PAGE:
Remaking the World in the Shadow of the Cold War

Migrants, Workers, Soldiers, Spies in Post-1945 Reconstruction

Central European University, Vienna

1-2 June 2023

“The new world will be different,” wrote the housewife Nella Last in her wartime diary on May 10, 1945.  In the wake of World War II, amidst all of the destruction, visions and ideas of how to rebuild communities started to simmer, igniting minds of politicians, refugees, and ordinary citizen across the globe. How did these ideas differ in various regions, especially across the growing East-West divide? How were policies and practices of reconstruction carried out and by whom? How did various social groups experience the process of shaping the new order? What cultural representations of this period became dominant and which ones remain marginal?

This conference explores the post-war reconstruction as a global process informed by the intensifying Cold War and advancing decolonisation. Adopting this broad-spectrum perspective, it hopes to fill it with details of on-the-ground struggles and hopes of various social actors in the historiographical tradition of people’s history. It will focus on political, economic, social, and cultural aspects of the transitions from war to peace and highlight tensions and convergences between the projects and practices of reconstruction in the forming Eastern and Western blocs, as well as in non-aligned countries. In particular, we are looking forward to exploring how the experiences of Jewish refugees, who found themselves caught in these geopolitical changes in various locations from Shanghai to Leningrad, shed light on the intricacies of political and social reshaping of the world order.

Three main themes will be guiding the conference:

1) Migration in a Global Perspective

2) Religion and the Politics of Post-War Revival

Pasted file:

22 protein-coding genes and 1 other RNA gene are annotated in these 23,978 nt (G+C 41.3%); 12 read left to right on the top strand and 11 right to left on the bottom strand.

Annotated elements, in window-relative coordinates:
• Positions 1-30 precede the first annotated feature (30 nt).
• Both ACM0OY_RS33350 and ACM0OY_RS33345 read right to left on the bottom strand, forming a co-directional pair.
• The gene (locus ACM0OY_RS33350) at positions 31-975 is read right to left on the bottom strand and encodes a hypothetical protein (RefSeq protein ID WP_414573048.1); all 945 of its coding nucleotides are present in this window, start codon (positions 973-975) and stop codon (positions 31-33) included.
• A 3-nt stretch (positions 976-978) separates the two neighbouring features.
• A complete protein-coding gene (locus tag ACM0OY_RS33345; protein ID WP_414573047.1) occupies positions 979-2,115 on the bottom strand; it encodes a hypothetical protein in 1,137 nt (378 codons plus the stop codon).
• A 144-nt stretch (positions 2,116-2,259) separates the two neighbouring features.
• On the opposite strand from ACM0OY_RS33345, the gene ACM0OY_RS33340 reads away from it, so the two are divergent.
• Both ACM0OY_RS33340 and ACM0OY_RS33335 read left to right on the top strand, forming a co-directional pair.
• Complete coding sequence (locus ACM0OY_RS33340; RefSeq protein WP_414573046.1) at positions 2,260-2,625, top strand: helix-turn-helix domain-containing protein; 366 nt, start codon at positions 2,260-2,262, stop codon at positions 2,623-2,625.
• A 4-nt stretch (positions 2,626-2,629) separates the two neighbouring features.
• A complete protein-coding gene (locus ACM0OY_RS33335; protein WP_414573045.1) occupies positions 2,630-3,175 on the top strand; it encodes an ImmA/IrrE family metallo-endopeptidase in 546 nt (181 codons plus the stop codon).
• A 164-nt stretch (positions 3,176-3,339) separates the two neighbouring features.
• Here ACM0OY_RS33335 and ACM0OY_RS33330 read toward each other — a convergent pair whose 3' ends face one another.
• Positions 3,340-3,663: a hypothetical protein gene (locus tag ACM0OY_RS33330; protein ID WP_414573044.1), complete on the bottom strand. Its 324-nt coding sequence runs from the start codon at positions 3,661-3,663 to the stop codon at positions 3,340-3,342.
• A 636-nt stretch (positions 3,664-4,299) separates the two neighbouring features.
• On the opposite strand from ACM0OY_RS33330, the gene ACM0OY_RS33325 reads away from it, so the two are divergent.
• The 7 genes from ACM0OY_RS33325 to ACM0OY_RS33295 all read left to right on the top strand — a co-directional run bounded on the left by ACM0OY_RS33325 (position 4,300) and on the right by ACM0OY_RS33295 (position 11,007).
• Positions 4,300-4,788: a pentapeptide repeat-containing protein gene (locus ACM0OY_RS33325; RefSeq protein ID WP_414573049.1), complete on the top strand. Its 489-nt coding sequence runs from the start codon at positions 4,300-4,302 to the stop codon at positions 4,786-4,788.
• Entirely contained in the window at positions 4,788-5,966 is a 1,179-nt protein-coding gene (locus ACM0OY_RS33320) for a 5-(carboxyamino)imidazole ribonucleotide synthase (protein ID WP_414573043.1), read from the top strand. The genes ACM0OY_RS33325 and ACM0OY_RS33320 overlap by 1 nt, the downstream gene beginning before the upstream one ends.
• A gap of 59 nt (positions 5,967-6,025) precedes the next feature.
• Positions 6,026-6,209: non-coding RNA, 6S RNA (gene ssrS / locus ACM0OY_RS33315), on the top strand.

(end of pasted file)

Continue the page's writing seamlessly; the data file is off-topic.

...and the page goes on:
3) Cultural Representations of Reconstruction

Suggested topics include but are not limited to: 

  • cultural and social reconstruction, including representations in art and personal documents
  • population displacement and management
  • experiences of various groups of refugees
  • legacies of the Holocaust in constructing the post-war order
  • experiences of Jewish Displaced Persons, in particular in comparative perspective
  • cultural history of anxieties in the early Cold War
  • contemporary visions of the future
  • role of international organizations (including UNRRA, IRO, UNRWA, UNHCR) in the reconstruction
  • reconstruction of families and rethinking the social order
  • resettlement and making of post-war societies
  • transcontinental networks of aid
  • religious assistance, religious communities, and their visions of the new moral order
  • Cold War espionage in relation to the work of reconstruction
  • materiality of the reconstruction
  • vulnerable groups of population in the new order

This conference seeks to foster dialogue between scholars working on various geographical areas and on histories of various ethnic and religious groups.

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